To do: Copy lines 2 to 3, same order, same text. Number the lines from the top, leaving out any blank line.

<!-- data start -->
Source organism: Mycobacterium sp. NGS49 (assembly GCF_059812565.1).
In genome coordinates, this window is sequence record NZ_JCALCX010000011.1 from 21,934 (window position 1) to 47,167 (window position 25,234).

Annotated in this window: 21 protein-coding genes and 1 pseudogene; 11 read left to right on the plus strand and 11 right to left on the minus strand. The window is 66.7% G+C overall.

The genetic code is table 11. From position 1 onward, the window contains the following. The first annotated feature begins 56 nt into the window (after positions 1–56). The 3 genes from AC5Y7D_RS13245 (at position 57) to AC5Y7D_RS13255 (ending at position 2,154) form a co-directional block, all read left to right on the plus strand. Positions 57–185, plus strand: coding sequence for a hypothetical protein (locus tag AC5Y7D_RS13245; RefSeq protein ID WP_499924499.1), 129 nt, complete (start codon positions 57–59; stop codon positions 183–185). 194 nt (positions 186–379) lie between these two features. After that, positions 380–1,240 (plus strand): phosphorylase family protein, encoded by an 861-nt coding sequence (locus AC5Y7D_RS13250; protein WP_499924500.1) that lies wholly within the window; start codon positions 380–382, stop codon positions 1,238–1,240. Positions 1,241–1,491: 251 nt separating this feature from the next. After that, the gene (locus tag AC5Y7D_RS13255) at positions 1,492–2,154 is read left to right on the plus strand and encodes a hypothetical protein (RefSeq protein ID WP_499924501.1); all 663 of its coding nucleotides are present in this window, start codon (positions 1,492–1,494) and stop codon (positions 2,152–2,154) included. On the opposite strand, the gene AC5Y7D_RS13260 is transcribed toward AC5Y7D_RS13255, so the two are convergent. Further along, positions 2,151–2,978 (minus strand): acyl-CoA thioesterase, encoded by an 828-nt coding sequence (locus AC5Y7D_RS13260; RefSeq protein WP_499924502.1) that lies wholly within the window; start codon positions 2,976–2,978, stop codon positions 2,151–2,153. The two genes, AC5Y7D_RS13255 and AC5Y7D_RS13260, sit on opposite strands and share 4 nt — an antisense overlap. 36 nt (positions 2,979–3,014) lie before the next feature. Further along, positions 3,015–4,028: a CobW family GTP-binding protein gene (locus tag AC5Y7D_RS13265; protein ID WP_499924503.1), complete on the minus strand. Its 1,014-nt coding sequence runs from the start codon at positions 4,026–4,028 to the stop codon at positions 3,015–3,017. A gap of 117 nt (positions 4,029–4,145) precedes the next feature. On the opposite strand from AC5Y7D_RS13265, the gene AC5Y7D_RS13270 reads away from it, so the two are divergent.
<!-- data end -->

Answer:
In genome coordinates, this window is sequence record NZ_JCALCX010000011.1 from 21,934 (window position 1) to 47,167 (window position 25,234).

Annotated in this window: 21 protein-coding genes and 1 pseudogene; 11 read left to right on the plus strand and 11 right to left on the minus strand. The window is 66.7% G+C overall.